“Wineries understand that the pricing of a bottle of wine is more important than its label or the wine inside. The price is the first thing that most people consider when they order or shop for wine.”
Published May 24, 2007
“In many organizations, everyone likes to please upper management. In high-performing organizations, they focus on pleasing the customer. They don’t just want to satisfy their customers, they want to create raving fans: customers who are so excited about the way they are treated that they want to brag about you to everyone. In a sense, they become part of your sales force.”
— Ken Blanchard author of “The 20 Minute Manager”
Whether you call it customer evangelism or citizen marketing, our friend Ken hits the nail right on the head!
Published May 24, 2007
From Marketingvox.com, a new study gives us the proof:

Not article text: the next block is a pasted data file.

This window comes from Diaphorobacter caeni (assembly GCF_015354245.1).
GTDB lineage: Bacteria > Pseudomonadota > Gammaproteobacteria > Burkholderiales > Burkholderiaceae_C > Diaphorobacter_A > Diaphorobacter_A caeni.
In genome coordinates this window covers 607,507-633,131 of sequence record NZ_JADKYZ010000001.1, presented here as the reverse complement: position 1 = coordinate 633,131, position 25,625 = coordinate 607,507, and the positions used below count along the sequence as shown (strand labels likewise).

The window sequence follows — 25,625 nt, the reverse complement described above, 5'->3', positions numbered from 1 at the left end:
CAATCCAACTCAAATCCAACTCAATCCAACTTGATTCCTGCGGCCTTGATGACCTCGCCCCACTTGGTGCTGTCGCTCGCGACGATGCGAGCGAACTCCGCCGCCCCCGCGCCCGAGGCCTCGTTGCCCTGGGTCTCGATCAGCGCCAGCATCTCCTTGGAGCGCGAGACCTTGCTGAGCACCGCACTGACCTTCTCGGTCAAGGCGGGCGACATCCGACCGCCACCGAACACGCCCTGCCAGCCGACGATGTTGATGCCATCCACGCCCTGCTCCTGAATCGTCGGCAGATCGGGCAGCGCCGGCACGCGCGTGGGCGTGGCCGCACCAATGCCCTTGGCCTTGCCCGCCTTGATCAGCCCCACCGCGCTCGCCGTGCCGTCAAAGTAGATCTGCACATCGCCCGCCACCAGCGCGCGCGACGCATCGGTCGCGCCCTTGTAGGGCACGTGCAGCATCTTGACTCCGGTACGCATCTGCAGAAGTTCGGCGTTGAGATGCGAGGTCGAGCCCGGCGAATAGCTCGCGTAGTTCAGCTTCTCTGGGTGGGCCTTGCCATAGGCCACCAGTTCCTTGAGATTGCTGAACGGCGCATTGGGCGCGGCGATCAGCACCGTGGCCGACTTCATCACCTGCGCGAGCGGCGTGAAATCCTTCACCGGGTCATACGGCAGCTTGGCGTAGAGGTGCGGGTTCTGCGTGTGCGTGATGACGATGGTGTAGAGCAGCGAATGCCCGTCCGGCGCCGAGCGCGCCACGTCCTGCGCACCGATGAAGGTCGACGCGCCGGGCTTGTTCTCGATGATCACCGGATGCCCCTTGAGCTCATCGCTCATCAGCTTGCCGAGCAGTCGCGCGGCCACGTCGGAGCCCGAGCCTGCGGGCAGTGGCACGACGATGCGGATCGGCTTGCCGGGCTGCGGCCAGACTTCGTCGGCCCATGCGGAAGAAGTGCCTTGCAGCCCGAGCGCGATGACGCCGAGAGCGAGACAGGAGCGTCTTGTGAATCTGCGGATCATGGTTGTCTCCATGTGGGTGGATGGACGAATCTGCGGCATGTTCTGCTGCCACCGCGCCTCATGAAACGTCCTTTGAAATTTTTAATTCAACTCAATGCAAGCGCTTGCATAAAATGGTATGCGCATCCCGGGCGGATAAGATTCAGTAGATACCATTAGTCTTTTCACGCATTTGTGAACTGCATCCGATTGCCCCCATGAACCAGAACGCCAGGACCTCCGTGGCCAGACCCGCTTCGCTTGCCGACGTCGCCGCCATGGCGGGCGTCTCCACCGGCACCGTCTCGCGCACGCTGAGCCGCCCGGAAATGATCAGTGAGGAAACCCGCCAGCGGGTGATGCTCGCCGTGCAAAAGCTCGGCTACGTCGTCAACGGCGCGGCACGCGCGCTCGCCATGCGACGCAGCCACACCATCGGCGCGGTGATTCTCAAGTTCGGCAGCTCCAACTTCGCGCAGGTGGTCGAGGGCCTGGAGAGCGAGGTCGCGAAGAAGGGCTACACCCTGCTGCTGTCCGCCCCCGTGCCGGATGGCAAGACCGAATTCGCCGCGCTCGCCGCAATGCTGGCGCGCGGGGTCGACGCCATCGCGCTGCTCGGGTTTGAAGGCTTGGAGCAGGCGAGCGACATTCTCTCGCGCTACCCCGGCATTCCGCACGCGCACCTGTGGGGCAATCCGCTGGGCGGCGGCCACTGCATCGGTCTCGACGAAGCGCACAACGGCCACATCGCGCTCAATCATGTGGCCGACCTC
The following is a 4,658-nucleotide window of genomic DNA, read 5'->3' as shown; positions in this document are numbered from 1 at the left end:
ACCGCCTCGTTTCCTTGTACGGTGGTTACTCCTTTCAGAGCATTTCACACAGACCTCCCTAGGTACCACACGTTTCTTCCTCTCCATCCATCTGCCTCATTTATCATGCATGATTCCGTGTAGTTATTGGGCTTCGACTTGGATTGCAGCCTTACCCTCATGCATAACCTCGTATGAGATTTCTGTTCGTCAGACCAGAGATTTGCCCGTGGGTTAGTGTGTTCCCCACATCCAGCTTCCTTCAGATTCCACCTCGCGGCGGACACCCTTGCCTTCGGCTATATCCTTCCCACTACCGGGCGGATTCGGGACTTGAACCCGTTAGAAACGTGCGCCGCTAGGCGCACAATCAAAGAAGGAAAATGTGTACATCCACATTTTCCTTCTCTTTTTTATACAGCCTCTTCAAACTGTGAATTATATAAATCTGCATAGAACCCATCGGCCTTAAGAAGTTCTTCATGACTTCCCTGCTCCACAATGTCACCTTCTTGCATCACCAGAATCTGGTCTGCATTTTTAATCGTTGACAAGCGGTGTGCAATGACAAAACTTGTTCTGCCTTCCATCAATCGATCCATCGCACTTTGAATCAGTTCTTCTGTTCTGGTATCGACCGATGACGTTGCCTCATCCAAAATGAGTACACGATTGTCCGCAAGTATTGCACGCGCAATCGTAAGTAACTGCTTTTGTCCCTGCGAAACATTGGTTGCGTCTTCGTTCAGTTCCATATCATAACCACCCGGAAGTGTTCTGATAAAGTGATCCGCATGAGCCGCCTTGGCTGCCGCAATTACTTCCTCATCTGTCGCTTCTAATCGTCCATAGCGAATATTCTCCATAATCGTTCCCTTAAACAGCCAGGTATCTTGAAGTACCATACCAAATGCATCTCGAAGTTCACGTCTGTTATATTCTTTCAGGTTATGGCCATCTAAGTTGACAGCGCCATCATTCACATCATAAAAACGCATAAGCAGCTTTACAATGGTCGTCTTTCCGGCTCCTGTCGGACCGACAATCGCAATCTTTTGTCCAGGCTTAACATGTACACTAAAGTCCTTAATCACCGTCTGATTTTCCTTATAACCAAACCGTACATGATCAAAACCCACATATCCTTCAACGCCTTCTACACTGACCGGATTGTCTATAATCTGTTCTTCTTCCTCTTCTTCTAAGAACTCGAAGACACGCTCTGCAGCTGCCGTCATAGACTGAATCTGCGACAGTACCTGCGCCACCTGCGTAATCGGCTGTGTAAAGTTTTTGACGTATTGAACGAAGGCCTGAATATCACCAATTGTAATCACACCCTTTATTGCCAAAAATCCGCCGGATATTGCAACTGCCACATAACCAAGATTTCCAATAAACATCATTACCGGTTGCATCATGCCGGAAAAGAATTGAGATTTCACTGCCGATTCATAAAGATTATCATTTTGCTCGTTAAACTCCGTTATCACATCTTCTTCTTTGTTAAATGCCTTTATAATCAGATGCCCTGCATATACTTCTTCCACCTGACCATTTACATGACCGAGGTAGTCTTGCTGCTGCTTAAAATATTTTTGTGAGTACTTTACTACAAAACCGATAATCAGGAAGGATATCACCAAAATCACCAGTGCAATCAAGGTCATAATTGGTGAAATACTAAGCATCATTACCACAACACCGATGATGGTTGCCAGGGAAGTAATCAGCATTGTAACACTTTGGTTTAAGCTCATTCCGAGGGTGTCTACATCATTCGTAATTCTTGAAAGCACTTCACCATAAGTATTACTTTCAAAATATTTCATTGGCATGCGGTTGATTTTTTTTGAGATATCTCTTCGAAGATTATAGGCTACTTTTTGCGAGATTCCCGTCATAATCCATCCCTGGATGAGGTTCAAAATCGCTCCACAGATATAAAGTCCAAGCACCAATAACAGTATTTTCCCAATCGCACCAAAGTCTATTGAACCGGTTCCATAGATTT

“Advertising convinces kids to try smoking while promotional pricecuts make the bad new habits stick. The study suggests that if in-store ads were dropped, an 11 percent decrease would result in youth who try smoking. Thereafter, discouraging pricecuts would decrease habitual smokers by 13 percent.”
You caught my sarcasm in this post, right?
Published May 18, 2007
Nikon has struck marketing gold with their promotional campaign for their new camera the Nikon D40. What did the genius marketers do? They gave away 200 of their new cameras to the people in the picturesque town of Georgetown, SC, essentially making an entire town a brand ambassador!
But Nikon didn’t stop there; they created an excellent model of a promotional microsite in Picturetown. The mircrosite displays the pictures that the residents of Georgetown captured with their new cameras. It also gives viewers the ability to comment on the pictures, forward them to friends, and to download a copy. And when the viewer hovers the mouse pointer over an image, they get to see the photographer’s face and a testimonial praising the Nikon D40. Also, Nikon added profiles, video profiles, of select residents wherein they describe their positive experiences with the camera. On top of that, Nikon added their own, beautifully done, promotional video that I suspect they’ll run on television if they haven’t already.